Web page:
Prosthetics Get a Huge Leap Forward with Brain-Powered Technology

A lot of research has been made in terms of prosthetic and the technology to use them as naturally as possible. So far, we’ve seen some pretty amazing ways advanced prosthetics make use of hydraulics and computerized algorithms to simulate limbs and use them more naturally. However, they also cam with limitations in terms of how you could use them.

However, an Icelandic company by the name of Ossur might have propelled this technology far beyond everyone could hope. I’m talking about using prosthetics with the power of your mind. This apparently was the idea over at Ossur, who is now making large-scale clinical trials with its technology.

Ossur’s prosthetics plans to replace today’s prosthetics with their advanced technology, which apparently requires nothing more than a small 15-minute surgery to get the controller in place. After that, people are said to be able to use their prosthetics like they were their own limbs.

The lag between impulses is said to also be significantly small, which they say can improve the performance and health of existing muscle and biological limbs by using the prosthetics more naturally compared to other lower-tech stuff.

If you are worried about battery life or that you need to have it replaced periodically, don’t be. Ossur states that no battery power is required to operate the prosthetic and once the implant is made, it’s there for life.

Past small-scale trials are said to have passed significantly well, with a lot of hope for this next large-scale trial they are currently involved in. Now let’s just hope this is something our health insurance policy will cover in the future.

Thank you TechCrunch for providing us with this information
Image courtesy of Ossur.com

Walking Bio-Bots Powered By Muscles Becoming a Reality

First of all, a ‘bio-bot’ is a machine which uses synthetic 3D-printed material with biological muscle tissue. Having stated the latter, researchers from the University of Illinois have apparently developed the so-called bio-bots in question, taking us one step further into the future of technological advancements.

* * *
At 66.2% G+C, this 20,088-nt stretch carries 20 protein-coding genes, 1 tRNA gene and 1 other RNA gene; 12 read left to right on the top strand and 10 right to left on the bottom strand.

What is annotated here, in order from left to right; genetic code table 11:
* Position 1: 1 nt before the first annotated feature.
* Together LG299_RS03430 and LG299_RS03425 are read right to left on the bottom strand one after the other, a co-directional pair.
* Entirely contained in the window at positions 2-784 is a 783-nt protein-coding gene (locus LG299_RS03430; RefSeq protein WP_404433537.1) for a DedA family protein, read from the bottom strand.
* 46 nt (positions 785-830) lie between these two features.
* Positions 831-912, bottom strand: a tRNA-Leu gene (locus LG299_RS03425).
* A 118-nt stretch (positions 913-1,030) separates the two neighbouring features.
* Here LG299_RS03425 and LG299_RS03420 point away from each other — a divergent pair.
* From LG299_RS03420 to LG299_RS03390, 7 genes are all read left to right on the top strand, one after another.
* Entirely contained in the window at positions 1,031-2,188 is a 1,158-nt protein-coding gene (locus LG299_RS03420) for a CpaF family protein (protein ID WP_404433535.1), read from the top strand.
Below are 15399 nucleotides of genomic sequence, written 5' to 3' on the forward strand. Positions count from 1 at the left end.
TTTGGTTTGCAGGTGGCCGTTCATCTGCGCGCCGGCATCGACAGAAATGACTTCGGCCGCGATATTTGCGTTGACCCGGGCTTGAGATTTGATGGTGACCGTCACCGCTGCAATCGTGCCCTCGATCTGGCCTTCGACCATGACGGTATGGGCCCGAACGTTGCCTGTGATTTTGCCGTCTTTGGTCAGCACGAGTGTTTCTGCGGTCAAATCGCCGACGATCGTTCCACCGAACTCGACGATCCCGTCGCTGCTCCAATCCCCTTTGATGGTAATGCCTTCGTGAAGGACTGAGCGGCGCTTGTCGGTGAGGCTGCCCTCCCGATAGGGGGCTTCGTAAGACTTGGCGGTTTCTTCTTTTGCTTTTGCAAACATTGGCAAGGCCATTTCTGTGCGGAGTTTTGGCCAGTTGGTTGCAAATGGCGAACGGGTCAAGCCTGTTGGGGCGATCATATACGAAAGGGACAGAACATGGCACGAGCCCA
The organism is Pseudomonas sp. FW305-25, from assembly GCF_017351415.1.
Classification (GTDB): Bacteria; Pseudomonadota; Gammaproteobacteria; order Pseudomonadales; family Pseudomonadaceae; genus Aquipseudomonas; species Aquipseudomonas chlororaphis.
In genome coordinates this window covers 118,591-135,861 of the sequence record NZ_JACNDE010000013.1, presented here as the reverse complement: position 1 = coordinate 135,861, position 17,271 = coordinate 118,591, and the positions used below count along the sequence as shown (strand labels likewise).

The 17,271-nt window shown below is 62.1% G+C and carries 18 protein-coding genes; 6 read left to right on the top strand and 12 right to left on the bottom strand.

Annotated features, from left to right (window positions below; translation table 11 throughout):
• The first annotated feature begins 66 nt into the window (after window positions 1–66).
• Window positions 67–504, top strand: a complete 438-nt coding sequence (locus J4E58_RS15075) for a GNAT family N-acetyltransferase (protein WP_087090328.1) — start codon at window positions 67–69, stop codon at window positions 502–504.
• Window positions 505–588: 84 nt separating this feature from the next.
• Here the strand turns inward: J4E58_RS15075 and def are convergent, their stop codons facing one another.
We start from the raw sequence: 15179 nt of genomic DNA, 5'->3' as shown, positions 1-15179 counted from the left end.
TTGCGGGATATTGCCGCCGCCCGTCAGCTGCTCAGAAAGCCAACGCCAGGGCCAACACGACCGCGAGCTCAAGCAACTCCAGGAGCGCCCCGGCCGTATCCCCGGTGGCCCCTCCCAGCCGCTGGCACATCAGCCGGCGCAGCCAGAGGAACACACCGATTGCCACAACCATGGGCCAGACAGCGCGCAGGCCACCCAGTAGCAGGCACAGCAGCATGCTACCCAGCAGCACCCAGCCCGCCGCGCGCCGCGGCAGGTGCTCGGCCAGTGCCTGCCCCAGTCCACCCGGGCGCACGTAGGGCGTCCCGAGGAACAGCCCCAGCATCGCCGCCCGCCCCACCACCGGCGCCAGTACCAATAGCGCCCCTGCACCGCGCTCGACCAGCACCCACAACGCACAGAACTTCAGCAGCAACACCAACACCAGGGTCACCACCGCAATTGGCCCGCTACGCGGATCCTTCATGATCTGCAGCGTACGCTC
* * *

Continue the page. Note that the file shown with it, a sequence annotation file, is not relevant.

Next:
Some might wonder how the bio-bots work and what is so special about them. The answer lies in the muscle fibers, having them spiked with electricity in order to contract. The muscles are attached to flexible 3D-printed skeleton frameworks, resulting in bending the skeleton when the muscles contract and reverting back to its original state when they relax. This in the end produces movement, combining biological and synthetic material to achieve such an action, thus the name ‘bio-bot’.

It is said that researchers have been working on similar projects since 2012. At that time, a walking bio-bot prototype used rat heart cells in order to provide motion. However, the researchers found out that the rat cells were not responding well to the induced electricity and couldn’t control when they fired. However, it appears that the ‘new version’ has solved this problem.

“Skeletal muscles cells are very attractive because you can pace them using external signals,” head researcher Rashid Bashir said. “We want to have different options that could be used by engineers to design these things.”

The group of researchers from Illinois sees bio-bots potentially useful for surgical aids and drug delivery vehicles. The group also emphasized that, having their own neurons, they could even recognize and respond to light and chemical stimuli. The group has apparently published their findings in the Proceedings of the National Academy of Sciences, which is a good place to get more details about the bio-bots in question.

Thank you Mashable for providing us with this information
Image courtesy of The University of Illinois and Nature World News